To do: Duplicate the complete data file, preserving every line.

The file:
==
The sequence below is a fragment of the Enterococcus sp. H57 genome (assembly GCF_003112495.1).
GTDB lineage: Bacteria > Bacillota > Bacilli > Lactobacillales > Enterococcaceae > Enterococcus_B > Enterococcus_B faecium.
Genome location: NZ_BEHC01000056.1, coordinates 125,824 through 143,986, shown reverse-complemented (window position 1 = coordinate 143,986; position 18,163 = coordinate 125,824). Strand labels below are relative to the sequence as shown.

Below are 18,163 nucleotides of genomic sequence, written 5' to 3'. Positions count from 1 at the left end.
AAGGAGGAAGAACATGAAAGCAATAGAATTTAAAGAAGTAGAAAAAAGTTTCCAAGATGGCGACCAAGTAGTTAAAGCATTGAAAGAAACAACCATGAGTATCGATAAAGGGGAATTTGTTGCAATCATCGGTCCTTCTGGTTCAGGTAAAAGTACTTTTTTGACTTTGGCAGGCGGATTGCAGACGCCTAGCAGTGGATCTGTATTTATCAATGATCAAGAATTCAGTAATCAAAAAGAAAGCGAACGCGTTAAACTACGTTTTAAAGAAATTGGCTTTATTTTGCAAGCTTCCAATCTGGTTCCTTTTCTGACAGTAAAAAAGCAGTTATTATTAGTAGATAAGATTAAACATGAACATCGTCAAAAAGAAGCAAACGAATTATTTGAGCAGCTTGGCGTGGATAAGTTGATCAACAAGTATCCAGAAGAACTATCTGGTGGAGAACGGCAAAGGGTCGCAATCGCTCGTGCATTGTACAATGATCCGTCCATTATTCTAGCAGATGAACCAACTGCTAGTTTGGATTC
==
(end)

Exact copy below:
The sequence below is a fragment of the Enterococcus sp. H57 genome (assembly GCF_003112495.1).
GTDB lineage: Bacteria > Bacillota > Bacilli > Lactobacillales > Enterococcaceae > Enterococcus_B > Enterococcus_B faecium.
Genome location: NZ_BEHC01000056.1, coordinates 125,824 through 143,986, shown reverse-complemented (window position 1 = coordinate 143,986; position 18,163 = coordinate 125,824). Strand labels below are relative to the sequence as shown.

Below are 18,163 nucleotides of genomic sequence, written 5' to 3'. Positions count from 1 at the left end.
AAGGAGGAAGAACATGAAAGCAATAGAATTTAAAGAAGTAGAAAAAAGTTTCCAAGATGGCGACCAAGTAGTTAAAGCATTGAAAGAAACAACCATGAGTATCGATAAAGGGGAATTTGTTGCAATCATCGGTCCTTCTGGTTCAGGTAAAAGTACTTTTTTGACTTTGGCAGGCGGATTGCAGACGCCTAGCAGTGGATCTGTATTTATCAATGATCAAGAATTCAGTAATCAAAAAGAAAGCGAACGCGTTAAACTACGTTTTAAAGAAATTGGCTTTATTTTGCAAGCTTCCAATCTGGTTCCTTTTCTGACAGTAAAAAAGCAGTTATTATTAGTAGATAAGATTAAACATGAACATCGTCAAAAAGAAGCAAACGAATTATTTGAGCAGCTTGGCGTGGATAAGTTGATCAACAAGTATCCAGAAGAACTATCTGGTGGAGAACGGCAAAGGGTCGCAATCGCTCGTGCATTGTACAATGATCCGTCCATTATTCTAGCAGATGAACCAACTGCTAGTTTGGATTC